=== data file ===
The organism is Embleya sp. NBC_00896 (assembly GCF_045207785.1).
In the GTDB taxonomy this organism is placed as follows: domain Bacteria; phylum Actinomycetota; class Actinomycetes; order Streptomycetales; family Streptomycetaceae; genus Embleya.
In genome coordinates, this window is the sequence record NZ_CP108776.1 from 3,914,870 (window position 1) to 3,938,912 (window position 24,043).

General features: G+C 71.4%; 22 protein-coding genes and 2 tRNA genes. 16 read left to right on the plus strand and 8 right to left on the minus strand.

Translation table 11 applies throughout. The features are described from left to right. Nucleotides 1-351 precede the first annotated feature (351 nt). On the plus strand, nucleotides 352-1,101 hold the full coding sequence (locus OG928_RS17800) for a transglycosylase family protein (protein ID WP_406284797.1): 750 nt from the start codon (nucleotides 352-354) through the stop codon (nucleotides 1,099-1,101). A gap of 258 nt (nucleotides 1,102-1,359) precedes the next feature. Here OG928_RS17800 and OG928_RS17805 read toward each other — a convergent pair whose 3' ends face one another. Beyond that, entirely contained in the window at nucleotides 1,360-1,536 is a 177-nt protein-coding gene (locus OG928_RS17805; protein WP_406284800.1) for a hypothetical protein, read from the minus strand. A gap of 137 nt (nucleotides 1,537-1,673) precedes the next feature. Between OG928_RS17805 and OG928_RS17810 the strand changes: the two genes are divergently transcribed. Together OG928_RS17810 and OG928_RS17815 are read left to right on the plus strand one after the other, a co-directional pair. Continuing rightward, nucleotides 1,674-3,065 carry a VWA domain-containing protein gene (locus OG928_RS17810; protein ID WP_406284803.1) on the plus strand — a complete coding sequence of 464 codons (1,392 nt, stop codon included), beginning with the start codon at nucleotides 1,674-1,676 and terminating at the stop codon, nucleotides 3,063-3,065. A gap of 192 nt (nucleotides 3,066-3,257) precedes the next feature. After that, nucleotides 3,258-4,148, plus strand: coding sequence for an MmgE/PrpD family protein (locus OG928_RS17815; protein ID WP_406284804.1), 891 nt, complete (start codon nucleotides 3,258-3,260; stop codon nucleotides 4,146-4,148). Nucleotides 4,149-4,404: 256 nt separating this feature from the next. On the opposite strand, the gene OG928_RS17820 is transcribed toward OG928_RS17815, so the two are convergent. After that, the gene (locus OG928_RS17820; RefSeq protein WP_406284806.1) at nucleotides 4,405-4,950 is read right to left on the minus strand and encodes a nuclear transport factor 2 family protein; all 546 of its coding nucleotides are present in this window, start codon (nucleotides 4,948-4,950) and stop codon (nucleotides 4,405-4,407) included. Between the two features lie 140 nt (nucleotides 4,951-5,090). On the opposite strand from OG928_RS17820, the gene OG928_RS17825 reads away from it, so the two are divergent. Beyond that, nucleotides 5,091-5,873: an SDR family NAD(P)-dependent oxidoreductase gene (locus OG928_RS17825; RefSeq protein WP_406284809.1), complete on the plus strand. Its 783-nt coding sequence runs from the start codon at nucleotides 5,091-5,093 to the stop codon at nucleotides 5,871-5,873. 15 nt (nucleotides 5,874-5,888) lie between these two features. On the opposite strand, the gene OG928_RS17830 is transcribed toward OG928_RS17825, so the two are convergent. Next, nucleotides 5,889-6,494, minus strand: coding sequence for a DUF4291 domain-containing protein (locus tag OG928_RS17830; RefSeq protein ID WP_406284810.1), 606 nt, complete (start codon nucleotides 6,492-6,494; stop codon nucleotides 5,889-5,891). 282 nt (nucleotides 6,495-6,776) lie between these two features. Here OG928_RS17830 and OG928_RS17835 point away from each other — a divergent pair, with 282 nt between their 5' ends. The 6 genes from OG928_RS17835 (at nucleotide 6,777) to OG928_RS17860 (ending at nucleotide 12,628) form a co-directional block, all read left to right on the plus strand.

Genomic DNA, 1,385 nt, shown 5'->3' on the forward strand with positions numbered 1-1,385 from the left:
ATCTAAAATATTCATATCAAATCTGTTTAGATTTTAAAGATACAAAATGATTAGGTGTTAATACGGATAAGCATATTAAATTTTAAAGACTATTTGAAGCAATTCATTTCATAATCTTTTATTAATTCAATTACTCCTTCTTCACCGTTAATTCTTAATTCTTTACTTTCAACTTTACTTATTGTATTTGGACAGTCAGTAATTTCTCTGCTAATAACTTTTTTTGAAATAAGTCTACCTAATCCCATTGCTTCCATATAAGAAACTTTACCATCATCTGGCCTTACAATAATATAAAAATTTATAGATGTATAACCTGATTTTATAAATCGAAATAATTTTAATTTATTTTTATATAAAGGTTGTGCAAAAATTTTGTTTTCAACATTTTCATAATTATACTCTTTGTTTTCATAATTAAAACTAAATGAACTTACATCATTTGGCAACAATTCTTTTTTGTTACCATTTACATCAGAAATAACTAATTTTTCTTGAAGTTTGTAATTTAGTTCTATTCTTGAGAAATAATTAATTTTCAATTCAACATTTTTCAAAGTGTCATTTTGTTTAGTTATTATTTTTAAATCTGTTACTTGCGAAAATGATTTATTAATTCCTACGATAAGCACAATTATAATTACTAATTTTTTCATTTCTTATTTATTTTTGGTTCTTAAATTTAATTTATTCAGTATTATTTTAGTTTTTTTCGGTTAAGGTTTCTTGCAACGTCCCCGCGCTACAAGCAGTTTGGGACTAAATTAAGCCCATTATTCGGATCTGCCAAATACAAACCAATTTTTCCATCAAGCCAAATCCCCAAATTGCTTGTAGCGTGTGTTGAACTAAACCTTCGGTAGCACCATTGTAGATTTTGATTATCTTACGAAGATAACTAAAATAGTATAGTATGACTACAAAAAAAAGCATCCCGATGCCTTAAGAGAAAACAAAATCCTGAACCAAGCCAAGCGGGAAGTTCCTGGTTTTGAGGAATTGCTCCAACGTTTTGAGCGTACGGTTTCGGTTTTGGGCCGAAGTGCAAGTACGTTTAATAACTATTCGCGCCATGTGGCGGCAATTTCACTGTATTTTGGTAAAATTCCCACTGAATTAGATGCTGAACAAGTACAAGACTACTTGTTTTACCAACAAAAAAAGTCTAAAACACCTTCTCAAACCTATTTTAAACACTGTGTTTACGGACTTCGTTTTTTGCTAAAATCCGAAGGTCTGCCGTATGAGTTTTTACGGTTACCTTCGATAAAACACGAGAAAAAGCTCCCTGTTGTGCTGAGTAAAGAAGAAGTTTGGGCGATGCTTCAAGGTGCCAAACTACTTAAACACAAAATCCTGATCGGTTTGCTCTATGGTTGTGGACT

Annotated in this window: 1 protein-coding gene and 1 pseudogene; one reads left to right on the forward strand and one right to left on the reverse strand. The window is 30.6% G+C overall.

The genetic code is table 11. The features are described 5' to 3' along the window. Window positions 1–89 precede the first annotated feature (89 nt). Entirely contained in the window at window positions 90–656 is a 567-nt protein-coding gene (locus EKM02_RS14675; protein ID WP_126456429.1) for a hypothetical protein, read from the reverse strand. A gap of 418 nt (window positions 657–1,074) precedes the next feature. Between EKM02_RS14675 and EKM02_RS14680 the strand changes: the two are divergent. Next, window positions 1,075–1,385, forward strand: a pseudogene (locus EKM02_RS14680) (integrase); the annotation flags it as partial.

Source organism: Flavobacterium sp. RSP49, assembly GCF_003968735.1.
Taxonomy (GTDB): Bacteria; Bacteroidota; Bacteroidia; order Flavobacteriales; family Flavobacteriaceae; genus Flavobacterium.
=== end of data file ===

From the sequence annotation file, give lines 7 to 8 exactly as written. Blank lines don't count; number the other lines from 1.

ATCTAAAATATTCATATCAAATCTGTTTAGATTTTAAAGATACAAAATGATTAGGTGTTAATACGGATAAGCATATTAAATTTTAAAGACTATTTGAAGCAATTCATTTCATAATCTTTTATTAATTCAATTACTCCTTCTTCACCGTTAATTCTTAATTCTTTACTTTCAACTTTACTTATTGTATTTGGACAGTCAGTAATTTCTCTGCTAATAACTTTTTTTGAAATAAGTCTACCTAATCCCATTGCTTCCATATAAGAAACTTTACCATCATCTGGCCTTACAATAATATAAAAATTTATAGATGTATAACCTGATTTTATAAATCGAAATAATTTTAATTTATTTTTATATAAAGGTTGTGCAAAAATTTTGTTTTCAACATTTTCATAATTATACTCTTTGTTTTCATAATTAAAACTAAATGAACTTACATCATTTGGCAACAATTCTTTTTTGTTACCATTTACATCAGAAATAACTAATTTTTCTTGAAGTTTGTAATTTAGTTCTATTCTTGAGAAATAATTAATTTTCAATTCAACATTTTTCAAAGTGTCATTTTGTTTAGTTATTATTTTTAAATCTGTTACTTGCGAAAATGATTTATTAATTCCTACGATAAGCACAATTATAATTACTAATTTTTTCATTTCTTATTTATTTTTGGTTCTTAAATTTAATTTATTCAGTATTATTTTAGTTTTTTTCGGTTAAGGTTTCTTGCAACGTCCCCGCGCTACAAGCAGTTTGGGACTAAATTAAGCCCATTATTCGGATCTGCCAAATACAAACCAATTTTTCCATCAAGCCAAATCCCCAAATTGCTTGTAGCGTGTGTTGAACTAAACCTTCGGTAGCACCATTGTAGATTTTGATTATCTTACGAAGATAACTAAAATAGTATAGTATGACTACAAAAAAAAGCATCCCGATGCCTTAAGAGAAAACAAAATCCTGAACCAAGCCAAGCGGGAAGTTCCTGGTTTTGAGGAATTGCTCCAACGTTTTGAGCGTACGGTTTCGGTTTTGGGCCGAAGTGCAAGTACGTTTAATAACTATTCGCGCCATGTGGCGGCAATTTCACTGTATTTTGGTAAAATTCCCACTGAATTAGATGCTGAACAAGTACAAGACTACTTGTTTTACCAACAAAAAAAGTCTAAAACACCTTCTCAAACCTATTTTAAACACTGTGTTTACGGACTTCGTTTTTTGCTAAAATCCGAAGGTCTGCCGTATGAGTTTTTACGGTTACCTTCGATAAAACACGAGAAAAAGCTCCCTGTTGTGCTGAGTAAAGAAGAAGTTTGGGCGATGCTTCAAGGTGCCAAACTACTTAAACACAAAATCCTGATCGGTTTGCTCTATGGTTGTGGACT

Annotated in this window: 1 protein-coding gene and 1 pseudogene; one reads left to right on the forward strand and one right to left on the reverse strand. The window is 30.6% G+C overall.